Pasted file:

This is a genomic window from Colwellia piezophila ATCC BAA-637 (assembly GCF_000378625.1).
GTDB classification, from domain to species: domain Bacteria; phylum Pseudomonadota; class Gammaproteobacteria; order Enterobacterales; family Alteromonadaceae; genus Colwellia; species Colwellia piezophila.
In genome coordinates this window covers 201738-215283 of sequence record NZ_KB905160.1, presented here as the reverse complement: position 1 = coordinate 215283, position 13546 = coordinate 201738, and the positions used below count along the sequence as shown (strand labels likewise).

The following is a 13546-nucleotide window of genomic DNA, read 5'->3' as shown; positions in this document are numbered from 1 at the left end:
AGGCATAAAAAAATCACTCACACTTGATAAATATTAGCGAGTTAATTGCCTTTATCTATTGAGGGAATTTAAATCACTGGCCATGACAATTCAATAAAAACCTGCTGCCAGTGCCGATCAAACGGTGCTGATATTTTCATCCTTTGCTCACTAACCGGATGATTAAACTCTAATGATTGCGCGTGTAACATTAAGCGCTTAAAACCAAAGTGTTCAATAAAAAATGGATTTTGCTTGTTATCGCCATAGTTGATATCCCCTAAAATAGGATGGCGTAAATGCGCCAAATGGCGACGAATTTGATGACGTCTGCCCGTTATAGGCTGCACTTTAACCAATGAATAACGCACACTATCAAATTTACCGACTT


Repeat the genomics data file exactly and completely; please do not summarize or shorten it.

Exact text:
This is a genomic window from Colwellia piezophila ATCC BAA-637 (assembly GCF_000378625.1).
GTDB classification, from domain to species: domain Bacteria; phylum Pseudomonadota; class Gammaproteobacteria; order Enterobacterales; family Alteromonadaceae; genus Colwellia; species Colwellia piezophila.
In genome coordinates this window covers 201738-215283 of sequence record NZ_KB905160.1, presented here as the reverse complement: position 1 = coordinate 215283, position 13546 = coordinate 201738, and the positions used below count along the sequence as shown (strand labels likewise).

The following is a 13546-nucleotide window of genomic DNA, read 5'->3' as shown; positions in this document are numbered from 1 at the left end:
AGGCATAAAAAAATCACTCACACTTGATAAATATTAGCGAGTTAATTGCCTTTATCTATTGAGGGAATTTAAATCACTGGCCATGACAATTCAATAAAAACCTGCTGCCAGTGCCGATCAAACGGTGCTGATATTTTCATCCTTTGCTCACTAACCGGATGATTAAACTCTAATGATTGCGCGTGTAACATTAAGCGCTTAAAACCAAAGTGTTCAATAAAAAATGGATTTTGCTTGTTATCGCCATAGTTGATATCCCCTAAAATAGGATGGCGTAAATGCGCCAAATGGCGACGAATTTGATGACGTCTGCCCGTTATAGGCTGCACTTTAACCAATGAATAACGCACACTATCAAATTTACCGACTT